Whether you’re a fan of Iranian cinema or had never watched an Iranian movie before, Mohammed Rasoulof’s There is No Evil is a must-watch.
The original Farsi title of the film is: Satan doesn’t exist, which I thought is more powerful than the milder English title choice for it. The movie consists of four different stories with a common theme: execution by hanging, the capital punishment in Iran.
The director has an unlikely approach to this issue: he explores it from the point of view of the executioners. The first story is of Heshmat the family man whose daily routine includes picking up his wife and daughter from school, grocery shopping and helping his old mother-in-law. However, this exceedingly contradicts the job he drives to each morning and performs apathetically.
The second story is of Pouya, the military conscript who’s horrified by the idea of having to execute a man as part of his service. The conversation he has with his other four mates before carrying the orders is moralistic: does he have the right to end somebody’s life even when he’s given the orders? What if that person is innocent? How would he live the rest of his life carrying this heavy burden? What if he refuses out of his free will?
Most importantly, how could Pouya escape from this situation? The third story is of another military conscript that has been given three days off. He surprises his girlfriend with his visit yet is shocked to learn about an execution that happened to someone they both knew. How could that affect his morals and their relationship? The last story is of a doctor who lives in a rural area and is visited by his friend’s daughter. Unlike the other stories, this one is slow and seems to be disconnected from the rest. Nevertheless, there is an intriguing and unexpected twist at the end that links it directly to the second story. Rasoulof’s message is clear: hanging is inhumane and unacceptable in this day and age. Its psychological impact propagates on everyone from executioners to victims’ families. Heshmat — the character from the first story — is obviously keeping his profession a secret from his family. He’s living a double life that he can’t share nor feels happy about.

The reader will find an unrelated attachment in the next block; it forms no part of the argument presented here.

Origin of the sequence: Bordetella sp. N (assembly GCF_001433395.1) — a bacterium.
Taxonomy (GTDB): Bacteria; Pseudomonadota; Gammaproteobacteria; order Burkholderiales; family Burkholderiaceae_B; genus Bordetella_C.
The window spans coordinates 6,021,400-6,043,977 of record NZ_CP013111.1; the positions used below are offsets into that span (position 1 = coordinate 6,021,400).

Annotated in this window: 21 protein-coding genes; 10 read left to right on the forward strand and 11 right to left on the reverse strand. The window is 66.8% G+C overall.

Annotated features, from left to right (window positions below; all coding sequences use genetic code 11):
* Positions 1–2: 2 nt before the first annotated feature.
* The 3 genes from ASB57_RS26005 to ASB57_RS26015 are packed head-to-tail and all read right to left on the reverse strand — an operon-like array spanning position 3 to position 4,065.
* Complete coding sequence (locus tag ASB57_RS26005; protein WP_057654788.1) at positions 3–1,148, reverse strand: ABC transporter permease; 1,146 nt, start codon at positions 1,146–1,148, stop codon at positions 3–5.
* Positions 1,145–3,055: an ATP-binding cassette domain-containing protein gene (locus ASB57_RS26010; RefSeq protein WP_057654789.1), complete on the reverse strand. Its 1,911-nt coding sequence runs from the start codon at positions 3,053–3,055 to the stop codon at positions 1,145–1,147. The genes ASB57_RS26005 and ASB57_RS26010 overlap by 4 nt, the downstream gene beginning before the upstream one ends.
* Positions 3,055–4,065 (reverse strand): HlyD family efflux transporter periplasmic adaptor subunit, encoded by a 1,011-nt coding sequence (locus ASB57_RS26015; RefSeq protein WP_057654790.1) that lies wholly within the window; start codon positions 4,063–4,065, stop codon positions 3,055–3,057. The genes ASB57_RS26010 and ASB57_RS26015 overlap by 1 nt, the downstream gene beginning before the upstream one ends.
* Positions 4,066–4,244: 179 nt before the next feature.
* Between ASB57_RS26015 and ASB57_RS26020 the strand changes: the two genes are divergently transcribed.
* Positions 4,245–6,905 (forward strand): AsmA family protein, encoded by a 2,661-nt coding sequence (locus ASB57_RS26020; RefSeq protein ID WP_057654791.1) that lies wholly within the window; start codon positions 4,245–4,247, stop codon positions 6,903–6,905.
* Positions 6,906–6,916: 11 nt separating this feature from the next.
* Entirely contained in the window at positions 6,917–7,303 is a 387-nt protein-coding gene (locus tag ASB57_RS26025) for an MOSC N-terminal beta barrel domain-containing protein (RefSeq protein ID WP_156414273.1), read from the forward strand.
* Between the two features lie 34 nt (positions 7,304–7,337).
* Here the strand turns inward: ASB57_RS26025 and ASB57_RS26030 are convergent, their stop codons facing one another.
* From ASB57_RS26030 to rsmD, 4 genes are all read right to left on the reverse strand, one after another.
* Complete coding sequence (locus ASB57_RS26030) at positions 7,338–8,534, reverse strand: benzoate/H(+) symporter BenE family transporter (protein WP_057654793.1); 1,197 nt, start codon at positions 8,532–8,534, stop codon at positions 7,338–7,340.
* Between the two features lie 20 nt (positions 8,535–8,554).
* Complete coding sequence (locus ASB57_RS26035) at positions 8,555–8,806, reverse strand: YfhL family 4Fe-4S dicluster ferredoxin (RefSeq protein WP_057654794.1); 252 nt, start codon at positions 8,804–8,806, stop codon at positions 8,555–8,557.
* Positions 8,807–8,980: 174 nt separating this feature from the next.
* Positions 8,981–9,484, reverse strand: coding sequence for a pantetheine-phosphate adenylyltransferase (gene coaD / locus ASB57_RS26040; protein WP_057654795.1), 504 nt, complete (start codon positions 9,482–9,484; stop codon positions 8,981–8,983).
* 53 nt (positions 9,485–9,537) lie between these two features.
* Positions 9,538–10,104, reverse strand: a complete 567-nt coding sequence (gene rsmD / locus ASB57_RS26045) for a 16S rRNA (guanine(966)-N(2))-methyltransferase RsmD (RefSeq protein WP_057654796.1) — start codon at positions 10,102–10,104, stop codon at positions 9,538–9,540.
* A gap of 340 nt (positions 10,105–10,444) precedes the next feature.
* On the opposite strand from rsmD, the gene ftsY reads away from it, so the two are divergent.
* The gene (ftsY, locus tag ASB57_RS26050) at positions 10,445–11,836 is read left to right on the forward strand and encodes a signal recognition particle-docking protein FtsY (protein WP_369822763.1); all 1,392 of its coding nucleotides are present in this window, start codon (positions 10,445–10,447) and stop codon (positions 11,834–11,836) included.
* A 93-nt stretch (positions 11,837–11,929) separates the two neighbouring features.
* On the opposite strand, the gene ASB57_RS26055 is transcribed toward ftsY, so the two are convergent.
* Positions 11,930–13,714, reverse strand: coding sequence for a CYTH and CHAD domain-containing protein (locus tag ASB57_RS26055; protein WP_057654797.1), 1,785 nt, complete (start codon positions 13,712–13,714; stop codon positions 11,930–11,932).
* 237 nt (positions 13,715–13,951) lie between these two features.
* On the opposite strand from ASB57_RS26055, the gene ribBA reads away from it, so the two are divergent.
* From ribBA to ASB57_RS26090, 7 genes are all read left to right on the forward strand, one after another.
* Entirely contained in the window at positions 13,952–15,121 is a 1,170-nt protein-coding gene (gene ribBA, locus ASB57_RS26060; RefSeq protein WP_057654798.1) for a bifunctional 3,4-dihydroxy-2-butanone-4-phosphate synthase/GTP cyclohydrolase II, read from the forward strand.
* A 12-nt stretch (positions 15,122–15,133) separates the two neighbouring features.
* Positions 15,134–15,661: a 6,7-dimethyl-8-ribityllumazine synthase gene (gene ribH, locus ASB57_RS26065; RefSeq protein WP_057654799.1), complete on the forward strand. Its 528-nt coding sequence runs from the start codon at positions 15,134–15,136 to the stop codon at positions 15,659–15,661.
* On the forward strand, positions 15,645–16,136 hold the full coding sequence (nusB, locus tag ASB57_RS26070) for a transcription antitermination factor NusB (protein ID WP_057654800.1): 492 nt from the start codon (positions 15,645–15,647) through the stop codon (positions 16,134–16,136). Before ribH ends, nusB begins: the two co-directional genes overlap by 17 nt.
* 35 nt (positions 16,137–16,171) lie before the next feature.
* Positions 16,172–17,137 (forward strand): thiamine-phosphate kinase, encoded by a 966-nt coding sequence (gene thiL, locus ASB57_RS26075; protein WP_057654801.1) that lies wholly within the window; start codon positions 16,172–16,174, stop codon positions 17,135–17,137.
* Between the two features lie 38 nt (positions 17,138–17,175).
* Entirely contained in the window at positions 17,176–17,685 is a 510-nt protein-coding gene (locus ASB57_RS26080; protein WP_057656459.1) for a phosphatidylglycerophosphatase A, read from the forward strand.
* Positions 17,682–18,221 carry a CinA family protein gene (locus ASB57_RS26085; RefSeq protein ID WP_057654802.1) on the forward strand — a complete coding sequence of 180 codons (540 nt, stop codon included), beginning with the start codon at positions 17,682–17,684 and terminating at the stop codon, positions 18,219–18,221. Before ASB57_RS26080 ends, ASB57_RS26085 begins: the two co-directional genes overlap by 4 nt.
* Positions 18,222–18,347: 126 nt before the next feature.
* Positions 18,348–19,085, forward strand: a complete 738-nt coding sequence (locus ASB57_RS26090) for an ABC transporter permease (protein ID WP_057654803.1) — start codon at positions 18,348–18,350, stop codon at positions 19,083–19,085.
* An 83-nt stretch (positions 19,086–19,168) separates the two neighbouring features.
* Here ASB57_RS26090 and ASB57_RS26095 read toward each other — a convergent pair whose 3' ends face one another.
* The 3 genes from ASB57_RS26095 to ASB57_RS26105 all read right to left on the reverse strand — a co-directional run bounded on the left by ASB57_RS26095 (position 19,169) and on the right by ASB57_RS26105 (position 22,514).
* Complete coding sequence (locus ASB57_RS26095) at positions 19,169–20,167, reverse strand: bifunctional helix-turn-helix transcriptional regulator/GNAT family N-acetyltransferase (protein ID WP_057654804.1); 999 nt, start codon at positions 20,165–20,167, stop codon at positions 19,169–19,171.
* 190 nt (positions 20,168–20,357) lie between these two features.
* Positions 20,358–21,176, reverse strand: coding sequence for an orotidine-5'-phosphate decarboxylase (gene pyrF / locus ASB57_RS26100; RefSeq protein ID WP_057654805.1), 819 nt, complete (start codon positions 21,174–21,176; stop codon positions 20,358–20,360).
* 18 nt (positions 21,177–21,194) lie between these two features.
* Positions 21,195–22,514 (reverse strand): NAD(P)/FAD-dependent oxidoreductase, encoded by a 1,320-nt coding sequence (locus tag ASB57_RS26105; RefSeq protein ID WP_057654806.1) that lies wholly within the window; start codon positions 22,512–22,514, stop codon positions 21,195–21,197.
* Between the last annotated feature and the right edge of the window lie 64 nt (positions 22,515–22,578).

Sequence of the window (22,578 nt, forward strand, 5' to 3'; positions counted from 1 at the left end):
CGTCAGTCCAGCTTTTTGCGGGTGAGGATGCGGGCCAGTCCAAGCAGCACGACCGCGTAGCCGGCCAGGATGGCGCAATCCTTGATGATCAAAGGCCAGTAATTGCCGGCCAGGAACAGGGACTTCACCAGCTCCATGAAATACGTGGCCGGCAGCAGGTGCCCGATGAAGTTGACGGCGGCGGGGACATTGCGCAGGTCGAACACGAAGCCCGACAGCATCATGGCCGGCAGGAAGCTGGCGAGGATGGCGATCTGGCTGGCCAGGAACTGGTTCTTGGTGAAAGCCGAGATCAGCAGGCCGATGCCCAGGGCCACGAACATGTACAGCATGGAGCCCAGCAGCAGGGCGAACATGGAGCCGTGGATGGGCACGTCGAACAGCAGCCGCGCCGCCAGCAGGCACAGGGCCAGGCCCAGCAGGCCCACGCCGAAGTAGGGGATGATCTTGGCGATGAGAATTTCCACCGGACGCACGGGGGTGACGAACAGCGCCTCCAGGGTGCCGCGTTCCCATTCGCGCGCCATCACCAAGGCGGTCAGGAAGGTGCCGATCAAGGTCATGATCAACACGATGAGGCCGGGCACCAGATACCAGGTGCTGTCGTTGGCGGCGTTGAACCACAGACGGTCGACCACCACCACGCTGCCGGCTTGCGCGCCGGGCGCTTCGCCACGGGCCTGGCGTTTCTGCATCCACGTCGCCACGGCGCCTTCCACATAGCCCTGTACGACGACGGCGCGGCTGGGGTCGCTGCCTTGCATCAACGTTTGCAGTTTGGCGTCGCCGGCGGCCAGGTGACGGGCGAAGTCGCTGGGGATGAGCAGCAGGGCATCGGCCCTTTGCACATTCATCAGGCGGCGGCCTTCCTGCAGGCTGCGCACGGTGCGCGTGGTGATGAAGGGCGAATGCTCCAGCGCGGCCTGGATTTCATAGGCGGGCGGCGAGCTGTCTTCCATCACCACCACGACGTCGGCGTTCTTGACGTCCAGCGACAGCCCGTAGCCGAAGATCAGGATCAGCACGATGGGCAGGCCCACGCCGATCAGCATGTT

Moreover, the philosophical cell debate in the second story is shocking at times, especially when hearing the conscripts describing the experience of pulling the chair from under the accused feet as ‘an inevitable part of their duty.’ Unfortunately, without military service, these young men can’t have insurance, or passports or be able to trade according to Iranian laws. The director uses certain scenes to describe the character’s psyche and what they’re going through. For example, the walls that keep facing Pouya in the cell signify his sense of entrapment. In March 2020, Rasoulof was sentenced to one year in prison for three of his movies that were considered ‘anti-governmental propaganda. The sentence is still not served due to Covid-19 fears. He was also banned from film-making for two years. However, this movie was secretly shot although you could never tell as scenes were filmed on crowded streets and in scenic landscapes such as rivers and mountains. The movie was smuggled out of Iran to win the Golden Bear for best feature in Berlin’s 70th film festival in 2020, the third Iranian movie to win this prize after A Separation (2015) and Taxi (2015).
‘There is no evil’ is about moral choices and how making them could affect the rest of our lives. A masterpiece. Available on Netflix.
Rasha al Raisi is a certified skills trainer and the author of: The World According to Bahja. email@example.com